Incredible new hydrogen research sounds more like sorcery than scienceNovember 16, 2023
Australian scientists have found a way to pull hydrogen directly out of the air.
Scientists from the Monash University Biomedicine Discovery Institute in Melbourne, Australia have revealed via their hydrogen research that they have produced and analyzed an enzyme that pulls hydrogen from the atmosphere and transforms it into electricity.
The enzyme is called Huc and comes from a common soil bacterium.
Pulling hydrogen directly out of the atmosphere might sound like sorcery, but it’s actually scientifically made possible via a hydrogen-consuming enzyme from an everyday soil bacterium called Mycobacterium smegmatis. This enzyme, known as Huc, is what can pull H2 from the air and convert it into clean power.
Though the Australian scientists were aware that many bacteria can use hydrogen from the atmosphere as a power source, even in environments that are lacking in nutrients, what they discovered via their hydrogen research is how the bacteria can do this.
“We’ve known for some time that bacteria can use the trace hydrogen in the air as a source of energy to help them grow and survive, including in Antarctic soils, volcanic craters, and the deep ocean. But we didn’t know how they did this until now,” said Professor Chris Greening, who was part of the research team.
The scientists found some of the hydrogen research quite “astonishing”.
In addition to having the ability to transform trace amounts of hydrogen into electric currents, Huc, when purified, can be stored for surprisingly extended periods of time.
“It is astonishingly stable,” explains Ph.D student Ashleigh Kropp. “It is possible to freeze the enzyme or heat it to 80 degrees Celsius, and it retains its power to generate energy. This reflects that this enzyme helps bacteria to survive in the most extreme environments.”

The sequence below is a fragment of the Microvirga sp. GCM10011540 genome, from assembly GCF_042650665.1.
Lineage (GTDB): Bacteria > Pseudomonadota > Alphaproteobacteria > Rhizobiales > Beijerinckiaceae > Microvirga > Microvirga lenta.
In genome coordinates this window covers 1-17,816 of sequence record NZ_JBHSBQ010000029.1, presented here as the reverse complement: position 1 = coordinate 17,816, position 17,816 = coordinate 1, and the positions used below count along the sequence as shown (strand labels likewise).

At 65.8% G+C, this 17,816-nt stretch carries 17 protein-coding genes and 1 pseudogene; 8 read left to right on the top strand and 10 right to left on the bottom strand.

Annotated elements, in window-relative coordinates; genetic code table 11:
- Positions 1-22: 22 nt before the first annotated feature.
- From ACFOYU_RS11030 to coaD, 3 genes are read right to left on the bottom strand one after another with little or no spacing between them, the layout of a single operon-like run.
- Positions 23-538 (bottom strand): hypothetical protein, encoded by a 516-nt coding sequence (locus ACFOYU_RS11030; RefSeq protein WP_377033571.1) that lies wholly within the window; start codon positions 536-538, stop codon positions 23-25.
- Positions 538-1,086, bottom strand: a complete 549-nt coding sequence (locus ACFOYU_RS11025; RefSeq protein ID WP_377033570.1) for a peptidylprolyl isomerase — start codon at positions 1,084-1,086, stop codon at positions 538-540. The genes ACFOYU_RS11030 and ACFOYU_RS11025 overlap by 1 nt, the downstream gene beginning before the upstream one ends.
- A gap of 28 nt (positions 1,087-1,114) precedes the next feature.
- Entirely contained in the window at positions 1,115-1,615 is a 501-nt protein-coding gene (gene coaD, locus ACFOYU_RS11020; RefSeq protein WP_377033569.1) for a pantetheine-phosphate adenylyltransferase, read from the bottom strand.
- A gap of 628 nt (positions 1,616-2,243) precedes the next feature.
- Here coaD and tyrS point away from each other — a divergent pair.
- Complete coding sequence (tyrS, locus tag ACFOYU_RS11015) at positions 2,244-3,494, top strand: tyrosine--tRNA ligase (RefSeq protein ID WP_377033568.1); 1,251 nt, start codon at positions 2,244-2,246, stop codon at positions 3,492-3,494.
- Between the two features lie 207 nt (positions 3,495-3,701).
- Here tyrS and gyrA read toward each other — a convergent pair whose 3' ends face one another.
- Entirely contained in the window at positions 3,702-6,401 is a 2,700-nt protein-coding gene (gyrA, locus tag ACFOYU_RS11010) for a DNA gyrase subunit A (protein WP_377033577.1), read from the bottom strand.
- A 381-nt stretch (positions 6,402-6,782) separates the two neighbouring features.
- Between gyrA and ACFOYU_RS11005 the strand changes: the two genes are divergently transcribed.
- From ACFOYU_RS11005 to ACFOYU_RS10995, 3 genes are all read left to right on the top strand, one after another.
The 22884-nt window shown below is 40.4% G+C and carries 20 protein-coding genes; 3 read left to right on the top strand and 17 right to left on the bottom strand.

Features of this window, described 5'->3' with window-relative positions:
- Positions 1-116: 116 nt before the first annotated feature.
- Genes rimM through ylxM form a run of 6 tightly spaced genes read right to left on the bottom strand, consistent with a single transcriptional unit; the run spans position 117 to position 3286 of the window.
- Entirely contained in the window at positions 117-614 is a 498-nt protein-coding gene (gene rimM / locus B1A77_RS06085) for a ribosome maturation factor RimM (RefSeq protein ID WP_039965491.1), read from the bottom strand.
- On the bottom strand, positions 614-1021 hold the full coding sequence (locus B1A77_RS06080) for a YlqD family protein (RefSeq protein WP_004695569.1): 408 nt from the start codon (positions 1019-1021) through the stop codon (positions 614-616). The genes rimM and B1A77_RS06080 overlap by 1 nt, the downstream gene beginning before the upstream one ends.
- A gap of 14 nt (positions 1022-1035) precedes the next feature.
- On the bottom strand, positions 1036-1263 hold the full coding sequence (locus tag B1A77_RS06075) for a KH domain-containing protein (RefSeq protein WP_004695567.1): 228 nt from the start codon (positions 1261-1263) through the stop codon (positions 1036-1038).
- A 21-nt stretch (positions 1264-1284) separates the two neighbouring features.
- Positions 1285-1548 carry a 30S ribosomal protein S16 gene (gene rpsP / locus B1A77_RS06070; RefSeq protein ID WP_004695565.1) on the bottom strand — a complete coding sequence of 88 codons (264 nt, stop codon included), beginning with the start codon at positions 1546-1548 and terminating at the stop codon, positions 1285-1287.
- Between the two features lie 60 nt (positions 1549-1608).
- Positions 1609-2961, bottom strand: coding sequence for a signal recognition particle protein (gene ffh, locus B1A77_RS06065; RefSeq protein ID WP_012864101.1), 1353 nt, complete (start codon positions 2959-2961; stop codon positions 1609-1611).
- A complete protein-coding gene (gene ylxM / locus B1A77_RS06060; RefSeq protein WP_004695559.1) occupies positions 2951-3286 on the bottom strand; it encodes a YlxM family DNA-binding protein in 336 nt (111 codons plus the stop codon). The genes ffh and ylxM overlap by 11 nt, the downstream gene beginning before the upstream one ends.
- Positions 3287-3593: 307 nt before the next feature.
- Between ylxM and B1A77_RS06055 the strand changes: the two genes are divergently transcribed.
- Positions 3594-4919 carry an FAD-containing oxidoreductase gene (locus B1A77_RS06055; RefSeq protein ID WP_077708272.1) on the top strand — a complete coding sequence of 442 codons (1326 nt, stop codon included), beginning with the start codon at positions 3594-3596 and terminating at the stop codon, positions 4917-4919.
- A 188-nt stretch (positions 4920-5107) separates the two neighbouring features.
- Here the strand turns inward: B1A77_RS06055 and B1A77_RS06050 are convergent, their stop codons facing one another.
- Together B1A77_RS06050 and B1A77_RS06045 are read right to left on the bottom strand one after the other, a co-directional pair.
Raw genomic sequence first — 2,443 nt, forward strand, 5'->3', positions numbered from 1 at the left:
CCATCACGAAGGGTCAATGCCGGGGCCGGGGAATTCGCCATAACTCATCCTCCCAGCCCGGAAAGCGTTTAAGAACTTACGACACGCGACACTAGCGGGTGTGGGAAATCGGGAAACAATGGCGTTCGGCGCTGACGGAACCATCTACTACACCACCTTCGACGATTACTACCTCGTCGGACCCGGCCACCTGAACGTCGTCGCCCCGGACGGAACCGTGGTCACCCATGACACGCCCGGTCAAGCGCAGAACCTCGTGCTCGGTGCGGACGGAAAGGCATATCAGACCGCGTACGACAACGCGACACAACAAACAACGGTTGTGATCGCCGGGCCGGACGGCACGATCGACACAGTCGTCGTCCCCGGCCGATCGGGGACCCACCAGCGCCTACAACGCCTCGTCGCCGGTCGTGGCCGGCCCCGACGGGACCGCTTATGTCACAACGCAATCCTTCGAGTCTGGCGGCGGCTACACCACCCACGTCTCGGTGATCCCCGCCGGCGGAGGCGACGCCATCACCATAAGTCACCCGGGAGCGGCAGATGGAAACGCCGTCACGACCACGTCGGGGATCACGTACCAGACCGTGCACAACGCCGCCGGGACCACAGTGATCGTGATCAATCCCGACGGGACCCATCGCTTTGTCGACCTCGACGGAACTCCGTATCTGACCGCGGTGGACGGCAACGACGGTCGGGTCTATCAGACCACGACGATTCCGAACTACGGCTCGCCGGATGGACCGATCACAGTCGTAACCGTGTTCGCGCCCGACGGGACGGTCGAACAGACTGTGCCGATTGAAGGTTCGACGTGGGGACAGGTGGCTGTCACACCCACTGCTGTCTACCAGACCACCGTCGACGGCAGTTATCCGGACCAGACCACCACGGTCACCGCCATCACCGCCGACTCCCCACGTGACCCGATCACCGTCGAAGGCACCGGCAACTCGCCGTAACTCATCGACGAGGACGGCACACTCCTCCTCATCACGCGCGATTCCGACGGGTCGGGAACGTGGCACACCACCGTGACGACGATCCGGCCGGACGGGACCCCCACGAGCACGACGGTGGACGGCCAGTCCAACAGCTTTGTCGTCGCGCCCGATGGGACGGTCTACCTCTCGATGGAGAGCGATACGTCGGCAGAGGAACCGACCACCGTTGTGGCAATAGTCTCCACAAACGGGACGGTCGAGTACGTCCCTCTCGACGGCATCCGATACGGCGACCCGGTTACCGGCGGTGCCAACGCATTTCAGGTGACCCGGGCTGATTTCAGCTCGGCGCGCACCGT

Additionally, what makes the hydrogen research findings even more astonishing is that the bacteria that generates the enzyme can be grown in large quantities. As such, it is an extremely sustainable resource.
A welcome discovery
Though it’s still early days for this research, discovering a natural source of electricity that doesn’t involve burning dirty fossil fuels and adding to the over-abundance of air pollution that’s contributing to the climate crisis is welcome news. This clean energy breakthrough is particularly significant since the new source of electricity that is found is renewable.
The hydrogen research was carried out by Dr. Rhys Grinter, Professor Chris Greening, and Ph.D student Ashleigh Kropp. Their findings were published in the scientific journal, Nature. The next step for the scientists is to produce Huc on a large scale.
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